The record of the transfer hearing further establishes through the testimony of Louis Stalzer, the probation officer of Will County, that no facilities for delinquent minors existed in Will County and that the Department of Corrections would better serve the needs of the defendant. This testimony was not rebutted and clearly refutes the defendant's allegation that no bona fide attempt was made by the court to determine whether any facilities were particularly available for the treatment of the defendant.
With regard to the background of the defendant the State concedes that no evidence was presented at the transfer hearing which indicated that the defendant had any previous delinquent or criminal history. The defendant asserts on the basis of his presentence report that his past history of good conduct should have precluded the transfer.
3-5 The United States Supreme Court has addressed the question of the assignment of weights to the statutory criteria:
"Although not all such factors will be involved in an individual case, the Judge will consider the relevant factors in a specific case before reaching a conclusion to waive juvenile jurisdiction and transfer the case * * * for trial under adult procedures * * *." (Kent v. United States (1966), 383 U.S. 541, 567-68, 16 L.Ed.2d 84, 101, 86 S.Ct. 1045, 1060; accord, People v. Taylor (1979), 76 Ill.2d 289, 391 N.E.2d 366.)
The transfer hearing is dispositional in nature. It does not determine the guilt or innocence of the minor but rather determines the forum in which guilt or innocence will be judged. The determinative standard to satisfy due process is fundamental fairness. Fundamental fairness does not require the juvenile judge to exercise his discretion with any degree of mathematical certainty. Not all of the factors set forth in the transfer statute need be resolved against the juvenile to justify a waiver of juvenile court jurisdiction. (People v. Taylor (1979), 76 Ill.2d 289, 391 N.E.2d 366.) We agree with the holding in Taylor, "that under our statute the State need only present evidence sufficient to persuade the trial court, in the sound exercise of its discretion, that in light of the statutorily prescribed criteria transfer is warranted." (76 Ill.2d 289, 303-04, 391 N.E.2d 366, 372.) The record manifestly supports the trial judge's finding that it was not in the best interest of the minor and the public to proceed under the Juvenile Court Act, but that the best interest of the minor and the security of the public required that the minor defendant continue in custody for a period extending beyond his minority. The trial court did not abuse its discretion in permitting the criminal prosecution in the present case.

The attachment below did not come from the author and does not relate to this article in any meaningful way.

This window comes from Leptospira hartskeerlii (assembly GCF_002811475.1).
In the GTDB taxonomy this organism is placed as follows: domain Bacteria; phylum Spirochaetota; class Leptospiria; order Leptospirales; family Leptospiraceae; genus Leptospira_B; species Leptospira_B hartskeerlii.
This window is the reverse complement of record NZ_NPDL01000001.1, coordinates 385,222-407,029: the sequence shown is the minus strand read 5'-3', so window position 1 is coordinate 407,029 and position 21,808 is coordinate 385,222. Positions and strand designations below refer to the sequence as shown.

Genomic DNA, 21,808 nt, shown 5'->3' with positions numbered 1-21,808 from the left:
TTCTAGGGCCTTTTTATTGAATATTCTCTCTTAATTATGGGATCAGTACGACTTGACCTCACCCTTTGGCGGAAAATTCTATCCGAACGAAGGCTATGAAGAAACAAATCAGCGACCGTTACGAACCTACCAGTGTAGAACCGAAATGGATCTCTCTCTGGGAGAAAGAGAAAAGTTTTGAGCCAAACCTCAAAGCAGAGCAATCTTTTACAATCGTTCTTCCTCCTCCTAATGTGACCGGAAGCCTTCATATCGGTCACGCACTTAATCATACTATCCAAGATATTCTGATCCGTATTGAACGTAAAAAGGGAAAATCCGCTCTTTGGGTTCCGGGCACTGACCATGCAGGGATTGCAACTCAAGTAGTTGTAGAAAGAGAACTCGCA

The third issue the defendant presents is:
"Whether the defendant was denied his rights to treatment and services under the juvenile court act where the trial court failed to make a bona fide determination as to the defendant's amenability to treatment as a juvenile and where the only evidence presented as to the availability of treatment facilities merely established that there were no facilities for delinquent juveniles in Will County."
The defendant contends that there is a strong presumption that minors are to be treated within the juvenile system and that a minor has a right to treatment under the Juvenile Court Act. As the supreme court pointed out in Taylor such a presumption can be overcome by the juvenile judge's consideration of the six criteria set forth in the statute. (Ill. Rev. Stat. 1977, ch. 37, par. 702-7.) Our analysis of the trial court decision to transfer in deciding the preceding issue is also determinative of the similar argument regarding this issue. Contrary to defendant's argument, no one criteria is all determinative, nor is application of equal weight to each and every one of the six criteria required.